Introduction: Insulin analogues are structurally modified molecules with altered pharmaco-kinetic and -dynamic properties compared to regular human insulin used by diabetic patients. While these compounds are tested for undesired mitogenic effects, an epidemiological discussion is ongoing regarding an association between insulin analogue therapy and increased cancer incidence, including breast cancer. Standard in vivo rodent carcinogenesis assays do not pick up this possible increased carcinogenic potential.
Methods: Here we studied the role of insulin analogues in breast cancer development. For this we used the human relevant mammary gland specific p53R270H/⁺WAPCre mouse model. Animals received life long repeated treatment with four different insulin (-like) molecules: normal insulin, insulin glargine, insulin X10 (AspB10) or insulin-like growth factor 1 (IGF1).
Results: Insulin-like molecules with strong mitogenic signaling, insulin X10 and IGF1, significantly decreased the time for tumor development. Yet, insulin glargine and normal insulin, did not significantly decrease the latency time for (mammary gland) tumor development. The majority of tumors had an epithelial to mesenchymal transition phenotype (EMT), irrespective of treatment condition. Enhanced extracellular signaling related kinase (Erk) or serine/threonine kinase (Akt) mitogenic signaling was in particular present in tumors from the insulin X10 and IGF1 treatment groups.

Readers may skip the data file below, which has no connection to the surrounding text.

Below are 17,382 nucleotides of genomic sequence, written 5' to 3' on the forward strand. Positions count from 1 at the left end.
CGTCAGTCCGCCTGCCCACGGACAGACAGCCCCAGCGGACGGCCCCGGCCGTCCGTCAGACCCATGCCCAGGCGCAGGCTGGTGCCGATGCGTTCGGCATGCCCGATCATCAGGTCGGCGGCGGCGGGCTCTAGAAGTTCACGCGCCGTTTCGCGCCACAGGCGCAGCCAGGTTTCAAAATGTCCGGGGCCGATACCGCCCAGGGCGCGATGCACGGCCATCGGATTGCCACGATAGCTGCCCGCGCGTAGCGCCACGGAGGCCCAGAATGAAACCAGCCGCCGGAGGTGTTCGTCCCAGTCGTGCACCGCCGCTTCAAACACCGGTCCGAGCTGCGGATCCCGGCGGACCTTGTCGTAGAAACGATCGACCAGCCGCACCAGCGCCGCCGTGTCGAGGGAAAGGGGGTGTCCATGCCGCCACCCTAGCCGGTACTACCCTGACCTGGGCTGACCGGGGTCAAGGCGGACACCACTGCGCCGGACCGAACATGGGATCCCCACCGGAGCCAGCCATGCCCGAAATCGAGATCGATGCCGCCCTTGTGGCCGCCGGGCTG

Conclusions: These data indicate that insulin-like molecules with enhanced mitogenic signaling increase the risk of breast cancer development. Moreover, the use of a tissue specific cancer model, like the p53R270H/⁺WAPCre mouse model, is relevant to assess the intrinsic pro-carcinogenic potential of mitogenic and non-mitogenic biologicals such as insulin analogues.